PRISON LABOR CAMPS ONCE DOTTED REGION - Billy Burke Recalls Rosedale Camp In "Man Of Many Hats"


Concrete foundations of five buildings
at Rosedale Prison Labor camp still remain

In West Virginia in the 1930s through the early 1950s, state prisoners we brought to so-called prison labor camps around the state to provide labor for road construction, mostly moving and crushing stone.

There were such camps in Calhoun, but the remnants of a camp still exist along Steer Creek in Gilmer County, a short distance from Rosedale.

Gilmer resident, Billy B. Burke, in his book "Man of Many Hats," recalls his memories of the camp.

"I'm probably the only living person that not only remembers the Rosedale Prison Labor Camp, but also worked there. Those days in the quarry were a wonderful experience and I may many friends with the prisoners."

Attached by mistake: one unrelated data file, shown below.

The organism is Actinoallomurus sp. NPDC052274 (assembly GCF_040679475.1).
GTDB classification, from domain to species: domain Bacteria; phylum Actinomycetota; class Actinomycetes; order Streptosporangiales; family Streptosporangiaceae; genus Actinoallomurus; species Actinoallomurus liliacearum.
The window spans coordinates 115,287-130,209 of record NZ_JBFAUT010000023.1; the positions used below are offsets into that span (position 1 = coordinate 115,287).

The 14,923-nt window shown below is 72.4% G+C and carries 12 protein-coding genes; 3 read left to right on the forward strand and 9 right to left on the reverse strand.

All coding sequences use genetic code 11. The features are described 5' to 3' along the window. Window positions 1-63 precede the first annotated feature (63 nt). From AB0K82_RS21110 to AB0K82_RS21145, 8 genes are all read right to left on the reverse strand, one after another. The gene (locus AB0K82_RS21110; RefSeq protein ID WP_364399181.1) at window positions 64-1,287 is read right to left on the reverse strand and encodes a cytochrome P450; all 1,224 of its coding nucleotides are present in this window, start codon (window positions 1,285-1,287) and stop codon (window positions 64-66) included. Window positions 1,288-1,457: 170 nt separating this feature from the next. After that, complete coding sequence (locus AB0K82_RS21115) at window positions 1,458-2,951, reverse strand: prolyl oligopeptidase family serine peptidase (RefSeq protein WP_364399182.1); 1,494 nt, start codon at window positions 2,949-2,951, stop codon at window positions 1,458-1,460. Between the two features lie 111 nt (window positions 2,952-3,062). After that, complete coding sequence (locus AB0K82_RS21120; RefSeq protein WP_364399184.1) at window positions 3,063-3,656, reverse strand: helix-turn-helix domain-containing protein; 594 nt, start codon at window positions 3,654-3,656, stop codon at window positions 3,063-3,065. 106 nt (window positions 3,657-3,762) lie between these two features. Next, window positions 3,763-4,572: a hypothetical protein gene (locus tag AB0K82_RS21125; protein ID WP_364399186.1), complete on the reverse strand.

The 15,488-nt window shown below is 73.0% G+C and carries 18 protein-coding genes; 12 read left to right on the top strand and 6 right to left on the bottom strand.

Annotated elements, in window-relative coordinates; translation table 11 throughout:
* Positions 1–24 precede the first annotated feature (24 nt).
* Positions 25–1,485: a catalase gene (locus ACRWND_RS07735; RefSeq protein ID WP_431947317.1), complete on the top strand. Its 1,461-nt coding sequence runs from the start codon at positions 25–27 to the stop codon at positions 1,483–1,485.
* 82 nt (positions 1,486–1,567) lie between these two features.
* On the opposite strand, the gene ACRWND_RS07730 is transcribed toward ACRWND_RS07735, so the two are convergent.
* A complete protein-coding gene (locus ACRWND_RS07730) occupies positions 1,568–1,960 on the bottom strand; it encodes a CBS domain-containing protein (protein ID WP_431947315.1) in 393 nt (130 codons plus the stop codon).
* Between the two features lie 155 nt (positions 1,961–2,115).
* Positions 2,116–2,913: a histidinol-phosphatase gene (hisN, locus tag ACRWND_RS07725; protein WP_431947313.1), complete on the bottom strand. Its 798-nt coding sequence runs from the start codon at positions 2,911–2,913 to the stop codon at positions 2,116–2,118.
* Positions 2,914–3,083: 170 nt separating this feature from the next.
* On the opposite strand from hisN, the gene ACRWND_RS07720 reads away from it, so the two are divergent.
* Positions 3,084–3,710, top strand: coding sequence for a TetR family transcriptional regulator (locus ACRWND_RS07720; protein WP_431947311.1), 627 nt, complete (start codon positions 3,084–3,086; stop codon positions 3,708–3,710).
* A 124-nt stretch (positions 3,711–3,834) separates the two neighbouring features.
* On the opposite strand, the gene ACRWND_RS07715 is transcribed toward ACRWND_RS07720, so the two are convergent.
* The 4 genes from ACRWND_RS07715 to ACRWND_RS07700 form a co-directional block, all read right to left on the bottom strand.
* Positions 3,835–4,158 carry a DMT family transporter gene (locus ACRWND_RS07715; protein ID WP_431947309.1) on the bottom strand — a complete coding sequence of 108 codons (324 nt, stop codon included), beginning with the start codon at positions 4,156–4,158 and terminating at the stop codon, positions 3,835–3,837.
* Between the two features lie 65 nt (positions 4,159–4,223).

"I found many of the prisoners very interesting men. I always ate lunch with them, which was a good hot meal transported from the labor camp."

"I was working there when a prisoner attempted to escape...There were two busloads of prisoners that came from the camp every morning. Armed guards were stationed at each end of the quarry and along the river to make sure there were no escapes."

"One hot dry summer Friday, it was very dusty. Each Friday a Standard Oil truck made deliveries... a black prisoner in the dust down at the crusher caught the truck and climbed up a ladder on the back of the tanker and rode past the guard."

The guard saw the prisoner on the back of the truck. The guard shot a tire from out under the truck. The prisoner ran across the bottom toward the river... After a couple of shots were fired were fired by the guard's rifle, he fell to the ground. Three of the guards ran to the man and handcuffed him." Burke's book is full of personal reminisces, recording his life and times in Gilmer County, and history of the county, and has now passed on.

It is available from and regional book stores.